Monitoring ZFS-LocalPV Volumes

Before reading this post, please read my previous post for instructions on setting up the ZFS-LocalPV for dynamically provisioning the volumes on the ZFS storage. Here, we will focus on how we can set up the Prometheus alert for Provisioned volumes when space utilization has reached a critical point.



Monitoring ZFS-LocalPV VolumesMonitoring ZFS-LocalPV Volumes

 

Prerequisite

Make sure you are using k8s version 1.15+ to access the CSI volume metrics.

Setup helm

This step uses helm as the Kubernetes package manager. If you have not setup the helm, execute the below configuration. Otherwise, you can move on to the next step.

$ helm version
Client: &version.Version{SemVer:"v2.16.1", GitCommit:"bbdfe5e7803a12bbdf97e94cd847859890cf4050", GitTreeState:"clean"}
Server: &version.Version{SemVer:"v2.16.1", GitCommit:"bbdfe5e7803a12bbdf97e94cd847859890cf4050", GitTreeState:"clean"}
$ helm init Tiller (the Helm server-side component) has been installed into your Kubernetes Cluster.
Please note: by default, Tiller is deployed with an insecure 'allow unauthenticated users' policy. To prevent this, run `helm init` with the --tiller-tls-verify flag. For more information on securing your installation see: https://docs.helm.sh/using_helm/#securing-your-helm-installation
$ kubectl create serviceaccount --namespace kube-system tiller serviceaccount/tiller created
$ kubectl create clusterrolebinding tiller-cluster-rule --clusterrole=cluster-admin --serviceaccount=kube-system:tiller clusterrolebinding.rbac.authorization.k8s.io/tiller-cluster-rule created
$ kubectl patch deploy --namespace kube-system tiller-deploy -p '{"spec":{"template":{"spec":{"serviceAccount":"tiller"}}}}' deployment.extensions/tiller-deploy patched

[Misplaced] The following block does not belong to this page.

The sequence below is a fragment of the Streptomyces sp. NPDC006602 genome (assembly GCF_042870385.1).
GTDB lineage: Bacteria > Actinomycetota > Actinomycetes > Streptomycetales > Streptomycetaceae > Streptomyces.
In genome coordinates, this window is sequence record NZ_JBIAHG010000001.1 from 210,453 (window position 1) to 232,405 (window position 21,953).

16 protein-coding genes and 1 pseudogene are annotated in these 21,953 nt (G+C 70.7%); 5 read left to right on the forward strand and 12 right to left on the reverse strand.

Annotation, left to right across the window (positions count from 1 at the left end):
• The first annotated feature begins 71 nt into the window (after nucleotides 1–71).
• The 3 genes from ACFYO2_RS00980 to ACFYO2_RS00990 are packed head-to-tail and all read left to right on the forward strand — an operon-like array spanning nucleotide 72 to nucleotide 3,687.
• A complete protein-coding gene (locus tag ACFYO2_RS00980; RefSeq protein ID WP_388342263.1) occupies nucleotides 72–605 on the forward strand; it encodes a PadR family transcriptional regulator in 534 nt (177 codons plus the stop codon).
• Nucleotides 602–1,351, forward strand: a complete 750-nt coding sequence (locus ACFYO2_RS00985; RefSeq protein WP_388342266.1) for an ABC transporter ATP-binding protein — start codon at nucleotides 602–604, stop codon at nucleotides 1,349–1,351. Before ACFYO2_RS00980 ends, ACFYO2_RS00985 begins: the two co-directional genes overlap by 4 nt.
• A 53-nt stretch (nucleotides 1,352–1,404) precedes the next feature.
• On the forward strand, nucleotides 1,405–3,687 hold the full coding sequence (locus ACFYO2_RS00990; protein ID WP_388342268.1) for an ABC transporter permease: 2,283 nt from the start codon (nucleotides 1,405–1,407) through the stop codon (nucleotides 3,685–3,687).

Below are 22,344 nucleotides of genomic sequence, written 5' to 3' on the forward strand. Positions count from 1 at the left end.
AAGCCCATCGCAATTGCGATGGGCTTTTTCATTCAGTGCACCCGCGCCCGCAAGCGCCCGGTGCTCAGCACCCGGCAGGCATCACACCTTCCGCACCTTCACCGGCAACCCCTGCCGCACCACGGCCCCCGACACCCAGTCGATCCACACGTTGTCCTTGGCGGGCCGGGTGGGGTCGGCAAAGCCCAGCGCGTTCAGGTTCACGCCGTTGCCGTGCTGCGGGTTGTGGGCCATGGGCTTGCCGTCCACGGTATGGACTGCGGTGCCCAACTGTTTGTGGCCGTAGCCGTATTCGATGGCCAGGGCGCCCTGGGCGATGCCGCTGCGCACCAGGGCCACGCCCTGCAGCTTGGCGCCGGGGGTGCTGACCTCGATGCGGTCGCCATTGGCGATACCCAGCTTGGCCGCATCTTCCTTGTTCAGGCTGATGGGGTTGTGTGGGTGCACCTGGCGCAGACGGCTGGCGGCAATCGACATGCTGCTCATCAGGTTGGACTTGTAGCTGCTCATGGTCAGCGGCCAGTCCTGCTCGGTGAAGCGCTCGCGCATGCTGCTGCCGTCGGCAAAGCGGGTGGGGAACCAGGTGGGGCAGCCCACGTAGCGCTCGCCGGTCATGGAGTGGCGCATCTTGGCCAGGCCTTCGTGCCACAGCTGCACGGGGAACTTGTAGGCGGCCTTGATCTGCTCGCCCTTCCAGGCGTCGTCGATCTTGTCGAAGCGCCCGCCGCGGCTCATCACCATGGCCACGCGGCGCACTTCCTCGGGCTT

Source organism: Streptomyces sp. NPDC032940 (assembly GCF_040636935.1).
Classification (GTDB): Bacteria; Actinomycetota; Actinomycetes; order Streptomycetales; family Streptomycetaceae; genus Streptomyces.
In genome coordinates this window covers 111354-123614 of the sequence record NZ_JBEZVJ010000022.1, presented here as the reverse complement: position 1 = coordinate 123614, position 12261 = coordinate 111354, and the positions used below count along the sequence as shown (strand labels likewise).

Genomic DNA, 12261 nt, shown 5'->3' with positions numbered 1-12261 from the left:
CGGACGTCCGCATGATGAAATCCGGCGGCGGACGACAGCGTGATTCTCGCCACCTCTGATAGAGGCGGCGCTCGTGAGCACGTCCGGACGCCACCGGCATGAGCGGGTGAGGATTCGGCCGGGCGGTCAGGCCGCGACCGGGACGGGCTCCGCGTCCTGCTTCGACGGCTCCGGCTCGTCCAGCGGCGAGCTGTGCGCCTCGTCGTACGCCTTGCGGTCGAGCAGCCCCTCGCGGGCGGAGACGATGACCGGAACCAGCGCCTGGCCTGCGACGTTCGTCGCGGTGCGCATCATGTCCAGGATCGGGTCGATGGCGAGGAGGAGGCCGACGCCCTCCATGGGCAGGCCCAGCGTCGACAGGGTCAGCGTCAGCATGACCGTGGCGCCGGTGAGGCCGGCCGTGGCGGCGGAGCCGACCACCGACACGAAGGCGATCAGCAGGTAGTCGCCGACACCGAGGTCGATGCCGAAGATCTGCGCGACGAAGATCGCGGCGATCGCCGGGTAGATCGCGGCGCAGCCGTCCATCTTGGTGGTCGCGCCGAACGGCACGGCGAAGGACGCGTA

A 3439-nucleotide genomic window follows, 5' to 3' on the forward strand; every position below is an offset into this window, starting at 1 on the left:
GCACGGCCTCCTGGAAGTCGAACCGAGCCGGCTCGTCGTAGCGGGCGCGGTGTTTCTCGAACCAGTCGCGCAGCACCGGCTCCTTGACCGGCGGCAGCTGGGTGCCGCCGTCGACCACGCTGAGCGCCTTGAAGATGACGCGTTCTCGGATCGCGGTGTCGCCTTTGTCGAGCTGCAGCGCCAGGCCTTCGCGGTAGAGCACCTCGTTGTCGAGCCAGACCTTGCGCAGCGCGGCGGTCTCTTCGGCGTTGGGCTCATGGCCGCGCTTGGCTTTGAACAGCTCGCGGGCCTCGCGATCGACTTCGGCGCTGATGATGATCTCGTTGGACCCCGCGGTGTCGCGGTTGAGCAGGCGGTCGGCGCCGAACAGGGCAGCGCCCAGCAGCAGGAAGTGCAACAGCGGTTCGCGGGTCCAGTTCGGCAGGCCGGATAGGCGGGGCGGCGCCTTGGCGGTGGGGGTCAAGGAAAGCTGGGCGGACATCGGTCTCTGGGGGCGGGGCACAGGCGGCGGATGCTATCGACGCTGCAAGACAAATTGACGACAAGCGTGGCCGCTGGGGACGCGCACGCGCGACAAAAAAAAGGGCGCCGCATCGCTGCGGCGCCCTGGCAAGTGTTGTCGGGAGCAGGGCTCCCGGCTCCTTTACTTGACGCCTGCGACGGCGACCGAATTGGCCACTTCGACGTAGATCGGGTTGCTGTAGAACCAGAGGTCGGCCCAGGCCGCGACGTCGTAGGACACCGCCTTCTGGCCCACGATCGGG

Install Prometheus Operator

Once the helm is ready and the related tiller pods are up and running, use the Prometheus chart from the helm repository.

$ helm install stable/prometheus-operator --name prometheus-operator

Check all the required pods are up and running

$ kubectl get pods -l "release=prometheus-operator"
NAME                                                 READY   STATUS    RESTARTS   AGE
prometheus-operator-grafana-85bb5d49d-bffdg          2/2     Running   0          2m21s
prometheus-operator-operator-64844759f7-rpwws        2/2     Running   0          2m21s
prometheus-operator-prometheus-node-exporter-p9rl8   1/1     Running   0          2m21s

Setup alert rule

Check all the rules available in the system :-

$ kubectl get PrometheusRule
NAME                                                       AGE
prometheus-operator-alertmanager.rules                     4m21s
prometheus-operator-etcd                                   4m21s
prometheus-operator-general.rules                          4m21s
prometheus-operator-k8s.rules                              4m21s
prometheus-operator-kube-apiserver-error                   4m21s
prometheus-operator-kube-apiserver.rules                   4m21s
prometheus-operator-kube-prometheus-node-recording.rules   4m21s
prometheus-operator-kube-scheduler.rules                   4m21s
prometheus-operator-kubernetes-absent                      4m21s
prometheus-operator-kubernetes-apps                        4m21s
prometheus-operator-kubernetes-resources                   4m21s
prometheus-operator-kubernetes-storage                     4m21s
prometheus-operator-kubernetes-system                      4m21s
prometheus-operator-kubernetes-system-apiserver            4m21s
prometheus-operator-kubernetes-system-controller-manager   4m21s
prometheus-operator-kubernetes-system-kubelet              4m21s
prometheus-operator-kubernetes-system-scheduler            4m21s
prometheus-operator-node-exporter                          4m21s
prometheus-operator-node-exporter.rules                    4m21s
prometheus-operator-node-network                           4m21s
prometheus-operator-node-time                              4m21s
prometheus-operator-node.rules                             4m21s
prometheus-operator-prometheus                             4m21s